Cargill - which is the largest private co in America and its two public company rival Bunge and Archer Daniels Midland.
    between them they are huge suppliers of the rubbish into our food supply .


    Bunge significantly outperformed the market upto about 2009 but has been gradually deteriorating ever since
    Archer Daniels is a similar picture
    Cargill is abut 1/3 smaller now than it was five years ago.
    Googling its website for diabetes brings up ts.his report on how High fructose corn syrup is ok for public health.

    https://www.cargill.com/doc/1432077860280/corn-sweeteners-q-and-a.pdf produced by the corn refiners .

    No doubt internally there are rather more debates as to how to reverse these trends.


    interestingly Trump appears to be hellbent on increasing the price of sugar !
    https://finance.yahoo.com/news/coke-cargill-enter-fray-sugar-203114902.html
     
  13. Guzzler

    Guzzler Type 2 · Master

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    No doubt we will see advertising that includes the message about high fat content being the healthy alternative to sugar (?)

    I was recently watching a particular TEDmed talk on diabetes, the gentleman said that a good rule of thumb was to buy foodstuffs that were not advertised on TV, after all, he said broccoli growers can't afford to advertise. I have cooked from scratch for almost my entire adult life refusing to eat orange food from orange boxes simply because the blurbs never tell the whole story of what is in that 'food'. I trusted Monsanto when they said aspartame was a safe alternative to sugar and then I learned the truth so now I refuse to buy anything that I can't identify as having a completely natural source i.e anything that has a number instead of a name or that has a scientific name that one has to google.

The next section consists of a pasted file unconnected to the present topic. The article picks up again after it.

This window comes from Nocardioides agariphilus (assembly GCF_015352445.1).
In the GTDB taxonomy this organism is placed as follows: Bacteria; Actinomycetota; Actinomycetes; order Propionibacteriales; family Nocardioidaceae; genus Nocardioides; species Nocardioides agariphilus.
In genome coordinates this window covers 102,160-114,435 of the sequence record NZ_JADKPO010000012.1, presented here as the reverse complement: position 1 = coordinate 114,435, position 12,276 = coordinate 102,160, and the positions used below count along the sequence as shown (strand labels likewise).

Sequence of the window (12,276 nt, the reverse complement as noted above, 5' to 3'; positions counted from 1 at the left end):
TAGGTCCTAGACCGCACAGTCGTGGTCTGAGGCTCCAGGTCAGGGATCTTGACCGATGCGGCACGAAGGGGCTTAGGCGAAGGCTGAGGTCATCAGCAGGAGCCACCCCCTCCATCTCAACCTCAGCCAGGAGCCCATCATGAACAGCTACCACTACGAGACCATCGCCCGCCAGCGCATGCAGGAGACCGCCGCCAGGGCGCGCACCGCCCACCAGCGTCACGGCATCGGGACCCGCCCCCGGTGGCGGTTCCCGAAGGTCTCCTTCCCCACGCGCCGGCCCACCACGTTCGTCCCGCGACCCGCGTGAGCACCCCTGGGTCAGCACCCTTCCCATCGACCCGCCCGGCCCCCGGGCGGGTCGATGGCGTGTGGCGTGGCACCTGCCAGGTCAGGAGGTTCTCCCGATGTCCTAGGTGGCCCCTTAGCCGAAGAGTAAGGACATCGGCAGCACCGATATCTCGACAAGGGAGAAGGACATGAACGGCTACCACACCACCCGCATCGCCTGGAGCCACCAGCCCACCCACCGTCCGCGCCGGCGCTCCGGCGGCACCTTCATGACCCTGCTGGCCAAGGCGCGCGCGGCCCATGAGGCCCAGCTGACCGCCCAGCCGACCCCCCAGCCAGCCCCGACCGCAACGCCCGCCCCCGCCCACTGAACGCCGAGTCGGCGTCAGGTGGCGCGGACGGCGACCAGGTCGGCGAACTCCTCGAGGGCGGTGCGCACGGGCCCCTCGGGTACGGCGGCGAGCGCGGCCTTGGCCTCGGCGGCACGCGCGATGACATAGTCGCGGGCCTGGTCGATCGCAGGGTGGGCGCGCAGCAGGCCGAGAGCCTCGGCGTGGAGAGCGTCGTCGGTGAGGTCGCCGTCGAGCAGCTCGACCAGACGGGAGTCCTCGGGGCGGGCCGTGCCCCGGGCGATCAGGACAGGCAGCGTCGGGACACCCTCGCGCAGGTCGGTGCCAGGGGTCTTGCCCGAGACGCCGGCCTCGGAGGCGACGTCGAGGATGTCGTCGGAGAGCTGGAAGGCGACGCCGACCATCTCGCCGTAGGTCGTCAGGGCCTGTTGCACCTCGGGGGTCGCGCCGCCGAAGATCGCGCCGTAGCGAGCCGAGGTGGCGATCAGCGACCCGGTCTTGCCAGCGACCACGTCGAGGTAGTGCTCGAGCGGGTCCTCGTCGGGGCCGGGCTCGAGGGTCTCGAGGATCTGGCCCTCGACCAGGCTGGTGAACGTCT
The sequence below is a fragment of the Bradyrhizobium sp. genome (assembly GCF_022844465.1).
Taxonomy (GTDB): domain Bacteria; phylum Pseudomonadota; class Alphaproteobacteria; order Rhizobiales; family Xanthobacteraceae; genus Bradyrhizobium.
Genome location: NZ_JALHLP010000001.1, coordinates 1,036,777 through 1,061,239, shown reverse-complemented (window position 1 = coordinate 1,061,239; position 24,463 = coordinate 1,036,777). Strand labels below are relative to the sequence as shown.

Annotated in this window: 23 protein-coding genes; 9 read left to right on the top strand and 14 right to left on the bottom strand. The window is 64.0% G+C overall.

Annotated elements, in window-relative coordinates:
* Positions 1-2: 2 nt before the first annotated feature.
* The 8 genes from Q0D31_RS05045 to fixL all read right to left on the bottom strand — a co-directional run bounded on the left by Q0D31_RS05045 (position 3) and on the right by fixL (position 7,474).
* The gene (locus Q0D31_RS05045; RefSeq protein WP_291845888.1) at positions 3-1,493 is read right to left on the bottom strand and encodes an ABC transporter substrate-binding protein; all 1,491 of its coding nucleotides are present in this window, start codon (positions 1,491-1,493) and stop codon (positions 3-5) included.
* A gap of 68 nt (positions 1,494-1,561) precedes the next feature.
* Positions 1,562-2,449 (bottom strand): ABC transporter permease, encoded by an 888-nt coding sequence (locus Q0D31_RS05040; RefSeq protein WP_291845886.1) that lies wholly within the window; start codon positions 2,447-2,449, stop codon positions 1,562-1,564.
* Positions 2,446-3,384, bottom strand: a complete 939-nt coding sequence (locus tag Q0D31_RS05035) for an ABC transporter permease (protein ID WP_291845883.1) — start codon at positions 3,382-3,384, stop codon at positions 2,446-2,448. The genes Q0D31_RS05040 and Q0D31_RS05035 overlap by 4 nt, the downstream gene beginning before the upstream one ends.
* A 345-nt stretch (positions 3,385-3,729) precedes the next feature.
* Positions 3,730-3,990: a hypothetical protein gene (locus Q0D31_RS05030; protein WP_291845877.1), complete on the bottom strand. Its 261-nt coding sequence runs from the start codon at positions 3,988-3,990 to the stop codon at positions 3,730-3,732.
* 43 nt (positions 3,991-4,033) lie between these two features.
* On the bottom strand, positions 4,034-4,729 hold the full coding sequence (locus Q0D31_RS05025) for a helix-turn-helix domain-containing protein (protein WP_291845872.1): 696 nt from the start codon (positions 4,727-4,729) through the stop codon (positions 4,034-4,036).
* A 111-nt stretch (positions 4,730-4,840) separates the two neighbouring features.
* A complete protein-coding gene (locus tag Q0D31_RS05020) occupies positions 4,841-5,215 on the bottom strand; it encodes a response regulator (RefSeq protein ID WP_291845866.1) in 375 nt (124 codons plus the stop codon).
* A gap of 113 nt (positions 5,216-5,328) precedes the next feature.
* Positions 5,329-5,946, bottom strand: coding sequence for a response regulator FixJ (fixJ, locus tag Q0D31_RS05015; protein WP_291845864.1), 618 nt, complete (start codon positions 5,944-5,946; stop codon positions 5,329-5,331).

Obviously, I can only take this so far. I cannot control how many antibiotics my non organic beef mince has in it etc but I can scan the organic/soil association produce in search of offers on price.
     
  14. Robinredbreast

    Robinredbreast Type 1 · Oracle

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  15. jonbvn

    jonbvn Type 2 · Well-Known Member

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    So no doubt she is either out skiing or eating fondue.
     
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  16. Robinredbreast

    Robinredbreast Type 1 · Oracle

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    I have no idea...................
     
    #16 Robinredbreast, Jul 2, 2017 at 8:25 PM
    Last edited: Jul 2, 2017
  17. Glenmac

    Glenmac Type 2 · Well-Known Member

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    I have only just read this post,I'm always late to the party!It interested me because my daughter lives on the France Swiss border,works in Geneva and their two children have been in Swiss and French schools for the last ten years.We visit regularly and the most striking thing to me is the produce in their supermarkets! Intermarche and Carrfour in Gex have wonderful displays of fruit and veg and fresh meat,very short aisles for breakfast cereals and sweets and crisps/snacks.Having just begun low carbing at my last visit, again late to the party I found it a LCHF paradise.My daughter has concerns about her weight (and worry about becoming diabetic) and due to my success ( and rabbiting on)she has now begun a low carbing/Mediterranean style diet.She also combines this with lots of walking running in the nearby countryside.Ill leave you to imagine my 'its all on your doorstep' lecture!The great thing is it has worked for her ......and she's still speaking to me!!But obesity is not the same problem there and it's difficult to buy clothes in larger sizes as there isn't the same demand.The schools have sports facilities but more responsibility is on the families to exercise as a family rather than the schools being responsible for a child's wellbeing.This is how I see it from my limited experience of Swiss French schools.
     
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  18. CherryAA

    CherryAA Type 2 · Well-Known Member

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    Having lived in Switzerland for many years, I can well see that many aspects of the Swiss way of life are very healthy. Proper cooked lunches - often eaten at home , a much greater emphasis on fresh foods in the supermarkets, and a massive interest in sports for all. I recall vividly walking in a local park and wondering at the traffic of inline skaters - all aged 60-80 !